Collaboration to address treatment needs for professionals
Career professionals and executives can face unique stressors and challenges, which impacts not only their own health, but also the well-being of their own families and even the success of their workplace or business, say the leaders of a new health system collaboration to address treatment needs of those faced with mental health or substance use problems.
The collaboration between Yale New Haven Health, Silver Hill Hospital and Yale Medicine promotes the new program “The Steward House at Silver Hill,” officials announced March 6. The program’s name derives from people in a position where they are considered “stewards” for their organization, says the director of psychology and executive programs at Silver Hill Hospital in New Canaan, Connecticut, and director of The Steward House at the hospital.
“Sometimes executives and professionals do so much in their care for the organization and its customers they find themselves slipping off track,” Samuel A. Ball, Ph.D., told MHW. “We try and steward their getting themselves back on track with family, career and health.”
The population treated in this program all have high-level responsibilities, are public figures and have a high need for privacy and discretion, said Ball, also a professor of psychiatry at Yale Medical School. “They’re shamefaced over [their condition],” he said. The patients could be current or former executives or senior leaders within any organization: law, education, government or financial services, just to name a few, Ball noted.
The program, while not considered residential, is a transitional living program, staffed 24 hours a day and situated in a house acquired on the Silver Hill campus. Professionals hail from various organizations across the tri-state area in New England, said Ball. “It’s open to any part of the country for that matter,” he said.
The difference between a residential program in other states and Silver Hill Hospital’s transitional living program is largely a state licensing and insurance regulatory distinction, Ball explained. Both types of programs offer 24-hour staffing and clinical supervision, with intensive therapeutic services occurring mostly during the weekdays, he said. The patients are seen by psychologists, psychiatrists or social workers, he noted.
Executives and professionals are accustomed to accessing a range of goods and services that enhance their lives and address various physical health concerns, said Ball. “The same is not true when it comes to receiving professional-quality, evidence- based treatment for their mental health or substance use disorder,” he noted.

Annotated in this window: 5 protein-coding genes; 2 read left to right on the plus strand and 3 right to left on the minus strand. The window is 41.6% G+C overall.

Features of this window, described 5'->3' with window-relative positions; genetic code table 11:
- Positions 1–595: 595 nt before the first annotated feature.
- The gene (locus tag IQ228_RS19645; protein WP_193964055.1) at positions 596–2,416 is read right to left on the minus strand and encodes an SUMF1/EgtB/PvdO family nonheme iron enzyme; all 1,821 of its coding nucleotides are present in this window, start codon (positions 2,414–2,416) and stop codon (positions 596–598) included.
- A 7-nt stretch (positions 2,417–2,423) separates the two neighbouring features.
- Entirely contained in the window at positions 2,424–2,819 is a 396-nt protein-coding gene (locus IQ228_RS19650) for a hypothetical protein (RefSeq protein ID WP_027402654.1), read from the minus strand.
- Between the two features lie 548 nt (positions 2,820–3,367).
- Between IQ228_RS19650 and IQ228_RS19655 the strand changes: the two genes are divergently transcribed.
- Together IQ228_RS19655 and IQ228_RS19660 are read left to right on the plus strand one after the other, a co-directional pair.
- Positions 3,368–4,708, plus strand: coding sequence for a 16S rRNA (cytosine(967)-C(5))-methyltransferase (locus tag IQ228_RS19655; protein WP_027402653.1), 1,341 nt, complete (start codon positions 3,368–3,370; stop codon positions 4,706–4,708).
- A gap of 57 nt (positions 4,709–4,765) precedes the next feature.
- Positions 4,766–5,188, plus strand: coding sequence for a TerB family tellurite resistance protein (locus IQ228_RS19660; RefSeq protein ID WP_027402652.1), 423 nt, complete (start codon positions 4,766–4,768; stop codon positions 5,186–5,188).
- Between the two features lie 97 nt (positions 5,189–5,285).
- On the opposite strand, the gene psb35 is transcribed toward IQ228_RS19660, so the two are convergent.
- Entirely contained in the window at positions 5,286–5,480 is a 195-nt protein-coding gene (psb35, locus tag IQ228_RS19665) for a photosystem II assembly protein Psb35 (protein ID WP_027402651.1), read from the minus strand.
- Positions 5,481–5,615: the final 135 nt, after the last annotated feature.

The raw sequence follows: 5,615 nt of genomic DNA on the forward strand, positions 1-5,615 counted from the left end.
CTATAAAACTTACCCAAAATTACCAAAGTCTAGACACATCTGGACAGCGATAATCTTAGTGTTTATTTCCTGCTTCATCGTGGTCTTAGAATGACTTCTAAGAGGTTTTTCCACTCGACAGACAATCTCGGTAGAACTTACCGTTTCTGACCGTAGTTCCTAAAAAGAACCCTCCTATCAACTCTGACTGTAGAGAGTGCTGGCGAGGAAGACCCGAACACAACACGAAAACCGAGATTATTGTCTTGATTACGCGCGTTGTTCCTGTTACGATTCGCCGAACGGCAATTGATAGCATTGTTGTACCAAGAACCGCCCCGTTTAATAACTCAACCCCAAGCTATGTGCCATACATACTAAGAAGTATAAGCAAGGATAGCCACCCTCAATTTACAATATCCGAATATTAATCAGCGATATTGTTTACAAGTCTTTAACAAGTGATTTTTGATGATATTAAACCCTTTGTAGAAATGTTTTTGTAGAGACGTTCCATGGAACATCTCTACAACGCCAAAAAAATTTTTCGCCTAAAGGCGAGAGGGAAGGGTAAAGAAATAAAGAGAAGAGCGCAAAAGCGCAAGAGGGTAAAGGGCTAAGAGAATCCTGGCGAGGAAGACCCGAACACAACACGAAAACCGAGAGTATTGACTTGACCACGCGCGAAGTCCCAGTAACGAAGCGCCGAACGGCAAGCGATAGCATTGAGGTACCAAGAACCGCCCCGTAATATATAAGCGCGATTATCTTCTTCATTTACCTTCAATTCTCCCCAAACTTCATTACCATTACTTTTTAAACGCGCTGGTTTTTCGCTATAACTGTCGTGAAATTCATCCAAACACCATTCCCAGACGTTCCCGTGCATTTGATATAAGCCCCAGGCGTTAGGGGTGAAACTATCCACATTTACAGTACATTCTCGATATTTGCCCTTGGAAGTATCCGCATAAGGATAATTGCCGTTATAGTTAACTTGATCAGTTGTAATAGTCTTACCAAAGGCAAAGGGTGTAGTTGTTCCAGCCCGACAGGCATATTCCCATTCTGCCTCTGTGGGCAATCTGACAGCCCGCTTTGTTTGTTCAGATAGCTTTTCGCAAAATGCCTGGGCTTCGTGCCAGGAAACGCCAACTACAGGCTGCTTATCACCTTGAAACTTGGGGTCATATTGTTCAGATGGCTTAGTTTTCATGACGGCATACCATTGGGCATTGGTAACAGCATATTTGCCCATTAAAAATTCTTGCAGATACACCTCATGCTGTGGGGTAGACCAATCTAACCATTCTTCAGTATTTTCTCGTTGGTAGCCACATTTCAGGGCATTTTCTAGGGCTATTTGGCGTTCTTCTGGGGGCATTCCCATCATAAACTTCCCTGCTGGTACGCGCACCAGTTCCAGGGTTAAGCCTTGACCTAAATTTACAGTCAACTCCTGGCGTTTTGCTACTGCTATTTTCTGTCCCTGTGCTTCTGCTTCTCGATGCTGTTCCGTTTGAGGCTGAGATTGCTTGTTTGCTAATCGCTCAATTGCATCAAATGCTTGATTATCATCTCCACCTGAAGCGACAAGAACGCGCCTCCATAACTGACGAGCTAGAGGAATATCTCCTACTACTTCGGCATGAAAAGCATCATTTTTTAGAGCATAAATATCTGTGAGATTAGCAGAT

Ball added, “Appropriate and effective treatment programs for the executive and professional occupational groups are actually less available than they are for other occupational groups.”
The population served in the treatment program is in a sense its own peer group. “Most programs for executives and professionals believe that these groups are most effective treated as a cohort or peer group,” Ball stated.
Ball continued, “This belief in the value of separate programming relates to the patients’ shared experiences of significant responsibility for the livelihood, well-being and success of others and the unique stress that comes from being high level stewards of their organizations, staffs or customer/clients — and because of their distinctive sense of shame when they experience impairment in their professional functioning.”
All of the patients share in common a substance use or psychiatric disorder with significant responsibility for their livelihood, said Ball. The success of their respective organization is dependent on them, he said. “They have very serious problems with mental health and addiction, which causes a major [threat] to their individual health, family well-being and workplace success or safety,” Ball said.
He added, “Their being sick matters to huge numbers of people and to an organization’s functioning.” They may have significant organizational responsibility for client services, patient care or an employee’s well-being, he noted.
“This group has unique treatment challenges that do benefit having treatment in their own program,” said Ball.
While the trend of treating an executive population is not new, only a few states boast such programs. Currently, Florida, California and Arizona have the most inpatient or residential programs for executives and professionals, said Ball. In addition, there are good programs like The Steward House in Pennsylvania, Massachusetts and Texas, he said, adding that these states have reputable programs, but usually only one available.